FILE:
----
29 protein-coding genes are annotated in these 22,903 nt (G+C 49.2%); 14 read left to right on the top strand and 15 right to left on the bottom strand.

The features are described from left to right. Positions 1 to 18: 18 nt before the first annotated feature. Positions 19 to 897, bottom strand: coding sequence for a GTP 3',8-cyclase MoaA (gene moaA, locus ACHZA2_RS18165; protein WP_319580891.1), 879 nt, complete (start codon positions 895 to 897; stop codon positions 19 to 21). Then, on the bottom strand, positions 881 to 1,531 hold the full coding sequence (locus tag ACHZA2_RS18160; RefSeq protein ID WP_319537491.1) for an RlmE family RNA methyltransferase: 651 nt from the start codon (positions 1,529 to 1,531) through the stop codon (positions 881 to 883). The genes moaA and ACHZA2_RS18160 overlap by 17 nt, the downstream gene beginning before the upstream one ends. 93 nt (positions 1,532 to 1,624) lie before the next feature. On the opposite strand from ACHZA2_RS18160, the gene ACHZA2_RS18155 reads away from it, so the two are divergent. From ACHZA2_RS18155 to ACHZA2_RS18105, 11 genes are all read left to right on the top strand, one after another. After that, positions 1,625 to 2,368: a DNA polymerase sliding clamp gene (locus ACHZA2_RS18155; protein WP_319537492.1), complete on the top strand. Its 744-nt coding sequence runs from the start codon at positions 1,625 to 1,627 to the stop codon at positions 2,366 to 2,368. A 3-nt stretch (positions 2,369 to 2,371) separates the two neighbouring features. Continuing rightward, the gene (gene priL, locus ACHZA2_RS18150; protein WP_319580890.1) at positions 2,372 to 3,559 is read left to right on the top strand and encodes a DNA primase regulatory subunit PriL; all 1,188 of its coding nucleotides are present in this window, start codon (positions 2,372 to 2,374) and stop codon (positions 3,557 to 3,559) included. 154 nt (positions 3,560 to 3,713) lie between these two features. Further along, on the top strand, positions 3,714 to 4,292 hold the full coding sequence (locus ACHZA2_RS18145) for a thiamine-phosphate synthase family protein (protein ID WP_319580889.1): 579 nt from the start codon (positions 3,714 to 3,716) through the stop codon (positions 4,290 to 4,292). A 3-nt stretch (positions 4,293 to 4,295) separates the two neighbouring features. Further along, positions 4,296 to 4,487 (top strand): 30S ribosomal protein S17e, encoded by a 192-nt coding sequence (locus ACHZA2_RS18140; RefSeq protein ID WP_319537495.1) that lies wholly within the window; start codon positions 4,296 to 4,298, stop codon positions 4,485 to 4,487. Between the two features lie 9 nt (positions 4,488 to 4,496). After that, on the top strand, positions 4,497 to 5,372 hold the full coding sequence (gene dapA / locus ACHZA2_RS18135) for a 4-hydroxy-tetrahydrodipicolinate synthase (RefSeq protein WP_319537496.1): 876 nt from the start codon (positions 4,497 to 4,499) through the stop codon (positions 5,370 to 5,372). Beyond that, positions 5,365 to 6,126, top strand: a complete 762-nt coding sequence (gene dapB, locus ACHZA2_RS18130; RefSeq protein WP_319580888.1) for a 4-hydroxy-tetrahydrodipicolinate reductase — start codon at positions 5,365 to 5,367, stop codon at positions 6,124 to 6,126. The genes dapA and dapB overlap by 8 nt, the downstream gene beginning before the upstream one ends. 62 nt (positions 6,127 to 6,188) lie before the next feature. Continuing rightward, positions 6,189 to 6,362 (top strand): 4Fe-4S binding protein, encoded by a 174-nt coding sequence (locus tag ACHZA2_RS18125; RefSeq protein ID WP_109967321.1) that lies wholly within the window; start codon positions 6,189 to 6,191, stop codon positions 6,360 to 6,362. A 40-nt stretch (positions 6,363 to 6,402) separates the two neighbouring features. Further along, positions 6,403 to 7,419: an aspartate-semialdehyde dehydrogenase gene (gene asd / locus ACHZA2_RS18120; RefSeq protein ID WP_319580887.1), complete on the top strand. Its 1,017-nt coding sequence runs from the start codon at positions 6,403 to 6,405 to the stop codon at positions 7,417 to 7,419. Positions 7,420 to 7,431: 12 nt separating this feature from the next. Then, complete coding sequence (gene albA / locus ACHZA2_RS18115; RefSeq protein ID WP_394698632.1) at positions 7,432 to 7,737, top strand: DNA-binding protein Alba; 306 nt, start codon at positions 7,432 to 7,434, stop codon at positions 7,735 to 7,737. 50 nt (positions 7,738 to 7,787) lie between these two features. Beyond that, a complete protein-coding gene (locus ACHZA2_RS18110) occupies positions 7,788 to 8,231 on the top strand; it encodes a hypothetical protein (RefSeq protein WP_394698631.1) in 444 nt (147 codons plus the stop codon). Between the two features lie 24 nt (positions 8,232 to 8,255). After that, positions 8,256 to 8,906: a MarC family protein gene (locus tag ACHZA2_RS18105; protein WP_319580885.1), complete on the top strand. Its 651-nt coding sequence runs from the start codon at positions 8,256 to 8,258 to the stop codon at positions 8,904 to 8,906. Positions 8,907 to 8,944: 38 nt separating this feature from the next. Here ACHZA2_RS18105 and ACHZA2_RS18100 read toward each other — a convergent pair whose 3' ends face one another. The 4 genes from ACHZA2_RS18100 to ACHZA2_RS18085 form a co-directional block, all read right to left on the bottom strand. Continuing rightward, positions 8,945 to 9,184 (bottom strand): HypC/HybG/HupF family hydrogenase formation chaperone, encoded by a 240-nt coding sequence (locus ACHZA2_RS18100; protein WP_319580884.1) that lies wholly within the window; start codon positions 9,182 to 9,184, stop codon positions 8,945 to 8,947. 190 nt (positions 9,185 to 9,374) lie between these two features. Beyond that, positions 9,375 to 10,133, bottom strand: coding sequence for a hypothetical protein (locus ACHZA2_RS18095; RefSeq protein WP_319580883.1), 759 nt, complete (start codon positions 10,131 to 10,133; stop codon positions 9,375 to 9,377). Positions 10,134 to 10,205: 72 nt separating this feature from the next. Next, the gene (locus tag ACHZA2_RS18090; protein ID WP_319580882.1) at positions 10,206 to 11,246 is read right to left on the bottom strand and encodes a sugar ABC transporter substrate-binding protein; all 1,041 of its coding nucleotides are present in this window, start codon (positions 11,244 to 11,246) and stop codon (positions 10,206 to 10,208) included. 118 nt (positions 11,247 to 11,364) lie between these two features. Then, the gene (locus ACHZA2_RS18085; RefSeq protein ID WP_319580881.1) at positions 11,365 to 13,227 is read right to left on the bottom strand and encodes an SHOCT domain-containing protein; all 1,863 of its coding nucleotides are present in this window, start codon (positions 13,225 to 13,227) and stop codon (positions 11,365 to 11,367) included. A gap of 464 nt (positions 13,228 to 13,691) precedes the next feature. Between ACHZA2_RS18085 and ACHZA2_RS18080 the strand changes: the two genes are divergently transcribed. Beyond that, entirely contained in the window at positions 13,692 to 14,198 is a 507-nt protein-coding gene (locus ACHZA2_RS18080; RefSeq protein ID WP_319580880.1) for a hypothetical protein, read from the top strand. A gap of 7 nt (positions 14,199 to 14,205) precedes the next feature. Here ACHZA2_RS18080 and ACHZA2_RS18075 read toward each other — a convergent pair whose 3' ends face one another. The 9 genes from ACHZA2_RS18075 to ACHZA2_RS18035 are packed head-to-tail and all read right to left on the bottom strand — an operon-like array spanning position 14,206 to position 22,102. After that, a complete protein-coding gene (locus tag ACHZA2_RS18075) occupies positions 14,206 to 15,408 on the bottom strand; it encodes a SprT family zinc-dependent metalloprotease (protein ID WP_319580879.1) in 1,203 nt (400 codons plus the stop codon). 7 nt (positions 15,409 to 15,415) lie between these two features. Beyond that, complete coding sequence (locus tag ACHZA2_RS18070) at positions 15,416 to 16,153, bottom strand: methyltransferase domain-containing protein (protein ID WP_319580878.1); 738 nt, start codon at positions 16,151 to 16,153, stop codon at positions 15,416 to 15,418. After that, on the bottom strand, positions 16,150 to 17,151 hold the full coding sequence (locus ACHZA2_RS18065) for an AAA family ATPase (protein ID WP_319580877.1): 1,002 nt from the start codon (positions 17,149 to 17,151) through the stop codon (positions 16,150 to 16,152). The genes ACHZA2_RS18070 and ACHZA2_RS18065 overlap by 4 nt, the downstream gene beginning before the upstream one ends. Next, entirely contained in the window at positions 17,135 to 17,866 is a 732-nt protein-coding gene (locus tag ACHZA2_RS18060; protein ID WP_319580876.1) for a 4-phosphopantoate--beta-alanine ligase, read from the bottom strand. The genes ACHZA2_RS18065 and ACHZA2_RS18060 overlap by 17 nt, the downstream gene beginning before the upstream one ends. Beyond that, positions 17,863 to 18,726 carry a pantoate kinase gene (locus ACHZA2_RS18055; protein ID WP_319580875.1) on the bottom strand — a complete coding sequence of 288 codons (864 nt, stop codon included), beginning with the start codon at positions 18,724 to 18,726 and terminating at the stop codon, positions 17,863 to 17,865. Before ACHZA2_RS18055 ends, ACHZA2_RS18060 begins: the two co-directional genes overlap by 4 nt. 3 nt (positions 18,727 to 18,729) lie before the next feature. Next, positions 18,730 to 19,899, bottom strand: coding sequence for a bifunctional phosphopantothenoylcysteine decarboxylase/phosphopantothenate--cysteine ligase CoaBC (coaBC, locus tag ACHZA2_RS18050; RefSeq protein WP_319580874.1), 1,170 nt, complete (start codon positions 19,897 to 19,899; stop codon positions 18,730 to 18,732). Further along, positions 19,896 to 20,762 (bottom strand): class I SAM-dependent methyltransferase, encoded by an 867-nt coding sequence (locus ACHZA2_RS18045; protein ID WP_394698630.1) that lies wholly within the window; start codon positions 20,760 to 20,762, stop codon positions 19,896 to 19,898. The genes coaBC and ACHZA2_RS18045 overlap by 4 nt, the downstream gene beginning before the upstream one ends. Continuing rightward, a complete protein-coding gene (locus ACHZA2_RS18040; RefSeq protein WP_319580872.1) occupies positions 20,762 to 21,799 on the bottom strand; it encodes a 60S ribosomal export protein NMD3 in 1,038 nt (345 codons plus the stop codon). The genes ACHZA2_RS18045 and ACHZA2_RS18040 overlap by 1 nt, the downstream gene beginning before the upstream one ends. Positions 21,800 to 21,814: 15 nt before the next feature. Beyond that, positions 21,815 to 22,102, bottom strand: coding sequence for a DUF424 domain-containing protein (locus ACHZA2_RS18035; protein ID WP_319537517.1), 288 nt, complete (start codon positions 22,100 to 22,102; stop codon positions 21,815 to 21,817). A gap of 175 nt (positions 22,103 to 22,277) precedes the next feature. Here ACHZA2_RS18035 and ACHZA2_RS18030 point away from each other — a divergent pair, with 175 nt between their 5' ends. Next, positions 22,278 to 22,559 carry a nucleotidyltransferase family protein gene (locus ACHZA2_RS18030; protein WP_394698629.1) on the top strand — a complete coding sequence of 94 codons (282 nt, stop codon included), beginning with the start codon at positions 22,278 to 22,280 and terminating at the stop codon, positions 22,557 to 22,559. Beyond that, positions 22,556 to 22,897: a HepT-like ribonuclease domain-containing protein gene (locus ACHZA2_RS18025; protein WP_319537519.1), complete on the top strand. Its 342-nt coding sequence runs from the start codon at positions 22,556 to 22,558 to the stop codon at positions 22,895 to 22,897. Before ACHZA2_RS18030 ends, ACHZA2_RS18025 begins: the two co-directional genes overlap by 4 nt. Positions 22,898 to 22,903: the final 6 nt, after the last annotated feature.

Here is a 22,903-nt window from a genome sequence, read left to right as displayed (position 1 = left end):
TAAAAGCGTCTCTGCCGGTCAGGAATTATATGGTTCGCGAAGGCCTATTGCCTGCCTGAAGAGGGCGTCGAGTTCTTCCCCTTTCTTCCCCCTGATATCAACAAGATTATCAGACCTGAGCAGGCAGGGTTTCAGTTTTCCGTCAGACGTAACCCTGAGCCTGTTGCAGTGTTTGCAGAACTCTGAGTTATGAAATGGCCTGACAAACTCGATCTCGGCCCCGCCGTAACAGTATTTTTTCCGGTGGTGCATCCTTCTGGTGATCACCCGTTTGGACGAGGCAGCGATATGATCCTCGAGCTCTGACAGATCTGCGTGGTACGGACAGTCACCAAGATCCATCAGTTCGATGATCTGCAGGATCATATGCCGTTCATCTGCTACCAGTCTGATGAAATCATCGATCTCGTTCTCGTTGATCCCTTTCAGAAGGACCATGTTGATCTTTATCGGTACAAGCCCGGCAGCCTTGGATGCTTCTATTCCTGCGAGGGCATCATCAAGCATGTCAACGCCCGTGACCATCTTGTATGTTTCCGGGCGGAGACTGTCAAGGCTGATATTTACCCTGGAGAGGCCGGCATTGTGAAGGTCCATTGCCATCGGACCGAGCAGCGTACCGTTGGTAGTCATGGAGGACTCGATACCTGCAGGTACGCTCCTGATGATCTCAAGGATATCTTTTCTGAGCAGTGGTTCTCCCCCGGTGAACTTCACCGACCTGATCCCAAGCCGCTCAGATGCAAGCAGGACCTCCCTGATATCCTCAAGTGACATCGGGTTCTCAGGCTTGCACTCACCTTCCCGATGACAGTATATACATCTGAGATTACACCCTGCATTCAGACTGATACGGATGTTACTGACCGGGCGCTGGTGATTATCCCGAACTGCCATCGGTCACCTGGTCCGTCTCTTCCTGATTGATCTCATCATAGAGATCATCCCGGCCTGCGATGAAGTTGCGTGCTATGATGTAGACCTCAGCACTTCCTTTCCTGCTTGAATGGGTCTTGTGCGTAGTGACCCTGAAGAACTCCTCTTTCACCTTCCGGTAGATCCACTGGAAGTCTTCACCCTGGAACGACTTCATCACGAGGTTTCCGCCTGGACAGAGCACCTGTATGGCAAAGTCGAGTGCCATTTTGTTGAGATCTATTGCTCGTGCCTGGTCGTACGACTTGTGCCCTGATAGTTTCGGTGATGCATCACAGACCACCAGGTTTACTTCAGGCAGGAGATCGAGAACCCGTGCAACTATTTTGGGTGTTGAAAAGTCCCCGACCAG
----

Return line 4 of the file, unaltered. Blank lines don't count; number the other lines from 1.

TAAAAGCGTCTCTGCCGGTCAGGAATTATATGGTTCGCGAAGGCCTATTGCCTGCCTGAAGAGGGCGTCGAGTTCTTCCCCTTTCTTCCCCCTGATATCAACAAGATTATCAGACCTGAGCAGGCAGGGTTTCAGTTTTCCGTCAGACGTAACCCTGAGCCTGTTGCAGTGTTTGCAGAACTCTGAGTTATGAAATGGCCTGACAAACTCGATCTCGGCCCCGCCGTAACAGTATTTTTTCCGGTGGTGCATCCTTCTGGTGATCACCCGTTTGGACGAGGCAGCGATATGATCCTCGAGCTCTGACAGATCTGCGTGGTACGGACAGTCACCAAGATCCATCAGTTCGATGATCTGCAGGATCATATGCCGTTCATCTGCTACCAGTCTGATGAAATCATCGATCTCGTTCTCGTTGATCCCTTTCAGAAGGACCATGTTGATCTTTATCGGTACAAGCCCGGCAGCCTTGGATGCTTCTATTCCTGCGAGGGCATCATCAAGCATGTCAACGCCCGTGACCATCTTGTATGTTTCCGGGCGGAGACTGTCAAGGCTGATATTTACCCTGGAGAGGCCGGCATTGTGAAGGTCCATTGCCATCGGACCGAGCAGCGTACCGTTGGTAGTCATGGAGGACTCGATACCTGCAGGTACGCTCCTGATGATCTCAAGGATATCTTTTCTGAGCAGTGGTTCTCCCCCGGTGAACTTCACCGACCTGATCCCAAGCCGCTCAGATGCAAGCAGGACCTCCCTGATATCCTCAAGTGACATCGGGTTCTCAGGCTTGCACTCACCTTCCCGATGACAGTATATACATCTGAGATTACACCCTGCATTCAGACTGATACGGATGTTACTGACCGGGCGCTGGTGATTATCCCGAACTGCCATCGGTCACCTGGTCCGTCTCTTCCTGATTGATCTCATCATAGAGATCATCCCGGCCTGCGATGAAGTTGCGTGCTATGATGTAGACCTCAGCACTTCCTTTCCTGCTTGAATGGGTCTTGTGCGTAGTGACCCTGAAGAACTCCTCTTTCACCTTCCGGTAGATCCACTGGAAGTCTTCACCCTGGAACGACTTCATCACGAGGTTTCCGCCTGGACAGAGCACCTGTATGGCAAAGTCGAGTGCCATTTTGTTGAGATCTATTGCTCGTGCCTGGTCGTACGACTTGTGCCCTGATAGTTTCGGTGATGCATCACAGACCACCAGGTTTACTTCAGGCAGGAGATCGAGAACCCGTGCAACTATTTTGGGTGTTGAAAAGTCCCCGACCAG